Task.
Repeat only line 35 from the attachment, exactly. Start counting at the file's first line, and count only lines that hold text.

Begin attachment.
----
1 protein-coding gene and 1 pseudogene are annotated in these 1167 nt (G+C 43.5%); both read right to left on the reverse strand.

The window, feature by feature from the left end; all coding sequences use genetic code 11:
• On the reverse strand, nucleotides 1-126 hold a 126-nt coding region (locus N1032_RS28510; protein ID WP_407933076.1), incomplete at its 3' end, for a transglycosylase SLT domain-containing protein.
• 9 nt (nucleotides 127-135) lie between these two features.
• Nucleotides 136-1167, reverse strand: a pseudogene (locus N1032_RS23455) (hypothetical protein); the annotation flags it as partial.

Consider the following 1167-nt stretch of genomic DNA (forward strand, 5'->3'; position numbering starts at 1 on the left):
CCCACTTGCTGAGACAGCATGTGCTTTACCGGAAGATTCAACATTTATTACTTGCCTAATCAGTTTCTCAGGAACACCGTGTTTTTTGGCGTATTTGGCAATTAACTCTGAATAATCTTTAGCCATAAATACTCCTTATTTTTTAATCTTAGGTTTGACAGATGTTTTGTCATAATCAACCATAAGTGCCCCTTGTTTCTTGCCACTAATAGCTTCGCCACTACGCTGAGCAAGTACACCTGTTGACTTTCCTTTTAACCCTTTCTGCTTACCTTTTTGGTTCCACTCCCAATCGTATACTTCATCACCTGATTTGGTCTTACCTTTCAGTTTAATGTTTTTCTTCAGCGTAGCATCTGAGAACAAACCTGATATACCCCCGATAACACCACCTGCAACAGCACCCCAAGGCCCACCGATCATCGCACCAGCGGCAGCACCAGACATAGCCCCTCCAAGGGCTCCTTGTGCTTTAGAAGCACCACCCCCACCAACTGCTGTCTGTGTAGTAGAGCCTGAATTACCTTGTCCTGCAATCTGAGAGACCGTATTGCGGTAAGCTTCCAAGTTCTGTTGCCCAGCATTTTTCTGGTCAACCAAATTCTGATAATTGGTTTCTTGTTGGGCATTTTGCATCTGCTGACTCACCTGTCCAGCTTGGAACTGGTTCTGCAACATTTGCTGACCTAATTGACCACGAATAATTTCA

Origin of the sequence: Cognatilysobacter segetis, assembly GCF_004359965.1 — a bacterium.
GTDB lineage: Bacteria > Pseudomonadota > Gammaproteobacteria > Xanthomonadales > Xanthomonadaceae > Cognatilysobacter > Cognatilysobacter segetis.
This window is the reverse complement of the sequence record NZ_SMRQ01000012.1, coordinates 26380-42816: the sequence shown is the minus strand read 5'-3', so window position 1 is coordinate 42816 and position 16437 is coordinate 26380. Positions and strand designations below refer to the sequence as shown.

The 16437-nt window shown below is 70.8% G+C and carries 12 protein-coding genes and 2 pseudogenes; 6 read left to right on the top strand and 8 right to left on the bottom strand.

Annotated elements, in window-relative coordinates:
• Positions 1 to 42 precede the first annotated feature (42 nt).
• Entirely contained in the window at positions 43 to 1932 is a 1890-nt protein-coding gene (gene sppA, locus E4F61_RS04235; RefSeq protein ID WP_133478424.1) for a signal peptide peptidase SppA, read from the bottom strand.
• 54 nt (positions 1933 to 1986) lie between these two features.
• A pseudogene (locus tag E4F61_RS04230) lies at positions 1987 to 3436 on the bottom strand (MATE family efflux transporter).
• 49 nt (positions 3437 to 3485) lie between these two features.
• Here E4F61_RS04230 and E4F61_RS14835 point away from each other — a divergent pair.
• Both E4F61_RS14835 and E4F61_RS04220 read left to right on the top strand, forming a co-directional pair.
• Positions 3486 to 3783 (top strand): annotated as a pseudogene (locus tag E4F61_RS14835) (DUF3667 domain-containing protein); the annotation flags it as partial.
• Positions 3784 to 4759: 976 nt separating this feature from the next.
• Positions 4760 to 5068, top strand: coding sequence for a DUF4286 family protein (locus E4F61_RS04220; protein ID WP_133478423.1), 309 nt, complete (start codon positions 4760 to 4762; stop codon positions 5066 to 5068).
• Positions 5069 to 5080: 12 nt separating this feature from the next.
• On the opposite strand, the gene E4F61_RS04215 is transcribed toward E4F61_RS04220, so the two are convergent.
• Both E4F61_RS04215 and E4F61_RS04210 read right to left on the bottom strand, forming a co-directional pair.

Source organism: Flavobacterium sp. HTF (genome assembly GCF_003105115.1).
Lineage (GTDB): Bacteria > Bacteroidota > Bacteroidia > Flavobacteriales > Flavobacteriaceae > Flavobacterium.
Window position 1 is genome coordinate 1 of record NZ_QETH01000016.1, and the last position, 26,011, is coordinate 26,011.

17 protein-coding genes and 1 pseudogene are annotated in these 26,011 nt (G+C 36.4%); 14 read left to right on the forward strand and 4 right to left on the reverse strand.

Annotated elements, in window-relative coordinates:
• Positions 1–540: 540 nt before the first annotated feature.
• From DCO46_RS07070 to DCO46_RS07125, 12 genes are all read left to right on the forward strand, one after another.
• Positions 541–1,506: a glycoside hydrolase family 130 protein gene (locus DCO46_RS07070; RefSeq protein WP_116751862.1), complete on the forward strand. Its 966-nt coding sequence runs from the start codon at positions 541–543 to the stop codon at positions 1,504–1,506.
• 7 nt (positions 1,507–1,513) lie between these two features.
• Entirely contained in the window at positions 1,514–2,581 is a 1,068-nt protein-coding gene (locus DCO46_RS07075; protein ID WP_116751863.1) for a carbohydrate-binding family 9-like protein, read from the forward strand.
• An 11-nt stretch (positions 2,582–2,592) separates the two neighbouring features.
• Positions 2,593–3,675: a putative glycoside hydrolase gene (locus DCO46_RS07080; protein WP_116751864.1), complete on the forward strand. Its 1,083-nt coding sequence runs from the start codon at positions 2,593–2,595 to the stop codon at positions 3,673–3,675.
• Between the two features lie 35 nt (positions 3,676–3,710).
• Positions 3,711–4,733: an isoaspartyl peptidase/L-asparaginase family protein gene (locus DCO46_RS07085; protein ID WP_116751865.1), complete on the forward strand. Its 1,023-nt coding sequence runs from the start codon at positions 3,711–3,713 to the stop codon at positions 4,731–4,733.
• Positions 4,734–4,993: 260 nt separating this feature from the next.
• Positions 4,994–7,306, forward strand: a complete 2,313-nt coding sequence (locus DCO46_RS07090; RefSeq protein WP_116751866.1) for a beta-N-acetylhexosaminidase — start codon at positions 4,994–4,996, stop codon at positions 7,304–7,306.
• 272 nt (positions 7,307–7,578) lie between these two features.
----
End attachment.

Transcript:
• Entirely contained in the window at positions 1,514–2,581 is a 1,068-nt protein-coding gene (locus DCO46_RS07075; protein ID WP_116751863.1) for a carbohydrate-binding family 9-like protein, read from the forward strand.